Hey grandkid,

It’s me again, writing you another letter to drain the frustrations of life as a 20-something in Venezuela in 2016. You’re not born yet, of course. Actually, your theoretical mom/dad isn’t born yet either, so it’s all a little speculative. But they will be, and so will you, and there are some things I want to make sure you know about what your grandma went through all the way back in 2016.

When I was young I remember hearing a joke -or, back then I thought it was a joke- about the Argentinean hyper-inflation back in the 80s: “At sunrise people would walk to the bank with a bucket on their hands and line up all day to empty out their bank accounts, only to find out at sunset that by the time the bucket cost more than all the money in it”.

At the time it seemed like a fairytale, but now I get it. I live it every day.

Everybody’s heard the number — Venezuelan annualized 720% inflation projected for 2016  but unless you live it it’s hard to quite grasp what that feels like.

Yesterday I talked to a friend of mine who left the country exactly one year ago:

-“How much is a cachito running for these days? 250 Bolivares?”

– “Last time I checked, Bs.1,000.”

– “Are you sure? That can’t be right.”

– “Yup.”

– “So, what’s the price of a piece of cake in that pastry shop we used to go to?”

– “Last week it was 1,700 but they just adjusted it to 3,000 a piece.”

– “But… It’s impossible… How much does a can of coke costs?”

– “Uh, bueno, there’s no coke anymore because companies ran out of sugar, but a Coke Zero to drink along with your cachito would costs around 500 or 700 Bs.”

– “I can’t believe you, then how much would you spend on an average restaurant?”

– “Hmm, I think around 12,000 to 15,000?”.

The silence made me think that our skype connection had failed, until I heard her broken voice:

– “I don’t know, it’s all so confusing, I used to earn 16,000 a month until I left in July’15… Would I be poor now?”

“Well, maybe you would be earning around 100,000 now”

“But Toña…that isn’t proportional with the price hikes you’re talking about!”

“Well, did you think the whole ‘Dieta de Maduro’ was just a joke?”

Truth is, chamín, that I have been living the craziest year of my life in many aspects, but the economic one is the most painful: Five years ago my salary as a half-time intern was 2,200 Bs (~230$) and today as a full time engineer it would be 150,000 Bs (~150$), that’s why me, and most of my friends, matamos tigres — that’s 2010s slang for finding freelance jobs on the side — in order to make a living. (Well, actually, most of my friends left the country several years ago, but more about that some other time.)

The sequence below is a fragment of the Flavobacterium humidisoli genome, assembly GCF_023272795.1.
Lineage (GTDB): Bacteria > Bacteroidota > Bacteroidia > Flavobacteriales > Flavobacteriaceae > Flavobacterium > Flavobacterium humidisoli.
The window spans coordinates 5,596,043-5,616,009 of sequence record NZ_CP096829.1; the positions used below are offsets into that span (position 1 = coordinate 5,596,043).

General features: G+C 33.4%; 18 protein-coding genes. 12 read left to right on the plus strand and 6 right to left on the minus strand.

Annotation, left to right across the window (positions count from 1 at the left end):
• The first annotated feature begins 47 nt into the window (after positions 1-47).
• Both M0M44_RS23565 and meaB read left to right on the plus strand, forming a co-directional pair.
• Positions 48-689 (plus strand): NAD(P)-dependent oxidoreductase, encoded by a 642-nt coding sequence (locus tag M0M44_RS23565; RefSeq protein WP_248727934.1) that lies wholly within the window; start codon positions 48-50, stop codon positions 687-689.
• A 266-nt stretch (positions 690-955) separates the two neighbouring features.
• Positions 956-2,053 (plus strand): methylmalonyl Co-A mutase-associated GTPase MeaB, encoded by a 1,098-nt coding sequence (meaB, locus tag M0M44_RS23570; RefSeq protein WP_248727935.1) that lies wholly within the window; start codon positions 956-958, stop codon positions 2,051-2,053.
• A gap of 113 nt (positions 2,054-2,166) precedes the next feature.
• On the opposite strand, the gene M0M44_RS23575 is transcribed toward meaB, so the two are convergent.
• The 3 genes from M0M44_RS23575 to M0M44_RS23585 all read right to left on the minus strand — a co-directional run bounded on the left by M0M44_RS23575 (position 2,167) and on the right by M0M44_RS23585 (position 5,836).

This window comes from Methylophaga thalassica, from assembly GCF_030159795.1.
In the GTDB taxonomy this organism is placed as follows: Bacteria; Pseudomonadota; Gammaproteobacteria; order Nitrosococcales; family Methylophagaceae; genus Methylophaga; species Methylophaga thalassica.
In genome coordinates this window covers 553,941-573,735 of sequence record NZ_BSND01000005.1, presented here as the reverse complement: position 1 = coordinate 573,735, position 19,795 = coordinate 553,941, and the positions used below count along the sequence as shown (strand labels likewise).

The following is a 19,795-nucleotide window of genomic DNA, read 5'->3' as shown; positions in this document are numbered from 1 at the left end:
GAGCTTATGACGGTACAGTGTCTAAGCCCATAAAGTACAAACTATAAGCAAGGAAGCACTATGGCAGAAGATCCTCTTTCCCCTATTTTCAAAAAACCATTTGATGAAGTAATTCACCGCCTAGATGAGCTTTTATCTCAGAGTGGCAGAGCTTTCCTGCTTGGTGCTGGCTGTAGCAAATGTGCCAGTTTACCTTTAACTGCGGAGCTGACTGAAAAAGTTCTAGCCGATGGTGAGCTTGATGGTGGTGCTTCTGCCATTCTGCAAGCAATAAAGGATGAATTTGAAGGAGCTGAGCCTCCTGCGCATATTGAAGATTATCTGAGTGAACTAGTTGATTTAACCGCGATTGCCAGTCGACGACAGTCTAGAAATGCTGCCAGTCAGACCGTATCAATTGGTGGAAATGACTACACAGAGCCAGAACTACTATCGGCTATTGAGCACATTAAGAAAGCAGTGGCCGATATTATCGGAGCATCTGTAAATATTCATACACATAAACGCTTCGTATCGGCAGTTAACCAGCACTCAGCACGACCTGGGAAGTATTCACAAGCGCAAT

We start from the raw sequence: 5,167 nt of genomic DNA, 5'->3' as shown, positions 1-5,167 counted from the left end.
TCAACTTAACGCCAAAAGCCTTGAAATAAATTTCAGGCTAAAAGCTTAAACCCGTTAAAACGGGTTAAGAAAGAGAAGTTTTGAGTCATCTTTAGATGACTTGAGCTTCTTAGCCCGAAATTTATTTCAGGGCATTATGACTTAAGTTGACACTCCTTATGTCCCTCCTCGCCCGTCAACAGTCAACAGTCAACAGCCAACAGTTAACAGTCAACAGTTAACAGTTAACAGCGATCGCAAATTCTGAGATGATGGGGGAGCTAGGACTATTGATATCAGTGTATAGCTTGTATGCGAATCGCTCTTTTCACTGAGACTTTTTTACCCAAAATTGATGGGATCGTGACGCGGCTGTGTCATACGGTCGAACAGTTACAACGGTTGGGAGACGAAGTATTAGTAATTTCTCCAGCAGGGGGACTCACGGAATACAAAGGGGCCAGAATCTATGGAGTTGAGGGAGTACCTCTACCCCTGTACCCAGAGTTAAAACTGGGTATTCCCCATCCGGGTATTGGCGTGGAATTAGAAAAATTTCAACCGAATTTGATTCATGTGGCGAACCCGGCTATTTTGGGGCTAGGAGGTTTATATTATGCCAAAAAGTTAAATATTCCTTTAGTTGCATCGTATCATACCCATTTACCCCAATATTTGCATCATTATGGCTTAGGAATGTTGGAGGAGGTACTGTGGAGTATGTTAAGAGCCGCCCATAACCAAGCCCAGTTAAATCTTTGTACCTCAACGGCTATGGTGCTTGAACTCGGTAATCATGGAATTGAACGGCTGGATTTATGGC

A 2 liter bottle of soda — which I drank on a daily basis until coke disappeared — went from Bs.150 last October to 360 in December, to 500 in February, to 750 in April, to 1,200 in June, to 1,500 in August.

A bit of context, a 2 liter bottle of soda — which I drank on a daily basis until coke disappeared — went from Bs.150 last October to 360 in December, to 500 in February, to 750 in April, to 1,200 in June, to 1,500 in August. You see something similar with most groceries that aren’t subject to price controls: of course, no wage increase can keep up with price hikes at that pace.

Back in January, I went to buy a pack of binder separators and they were at Bs.800. I thought the guy was trying to rip me off and left the store in a huff; Today, at that price, they’d be a steal. The other day I checked again and they were going for Bs.4,000. I got mad all over again, stormed out all over again, then went into the next store just to find them for Bs.90: that store had neglected to revise its binder-separator prices from when they really were a producto de primera necesidad: when you needed them to set up the CADIVI folders to request the preferential rate dollars.

Each time I see a new price increase I stand astonished, but just a week or two later the new price seems normal. I know that sounds silly, but it keeps happening to your grandma! High inflation has a special ability to never let people lose their capacity to be surprised, but at the same time strongarms you into accepting it all meekly.

It all seems like a cruel joke, I know, but it’s real.


The other day I wasn’t able to cash a small check from a client because the piles of bills literally wouldn’t fit in my purse, pockets and hands put together.

Earlier this year we read that the country didn’t have enough money to pay for its money.  Today I bought a popsicle from a guy selling ice cream on the street, and all the bills he had —a huge pack of them— were of our highest denomination note. It makes sense, all his products being priced in multiples of 100: anything in the middle would be silly. The sad part is that the whole package of bills couldn’t buy him a new t-shirt or book even if he was so minded. The other day I wasn’t able to cash a small check from a client because the piles of bills literally wouldn’t fit in my purse, pockets and hands put together.

People’s purchasing power has cratered: even if you rely on super-cheap price controlled products, it’s hard to get by. The new minimum wage in Venezuela buys 480 eggs, while the minimum wage in the U.S. buys 4,700. Pretty much all of our income is now spent on food, and most families I know are living off their life savings — held abroad, of course, as it’s been years since it’s been possible to save in bolivars.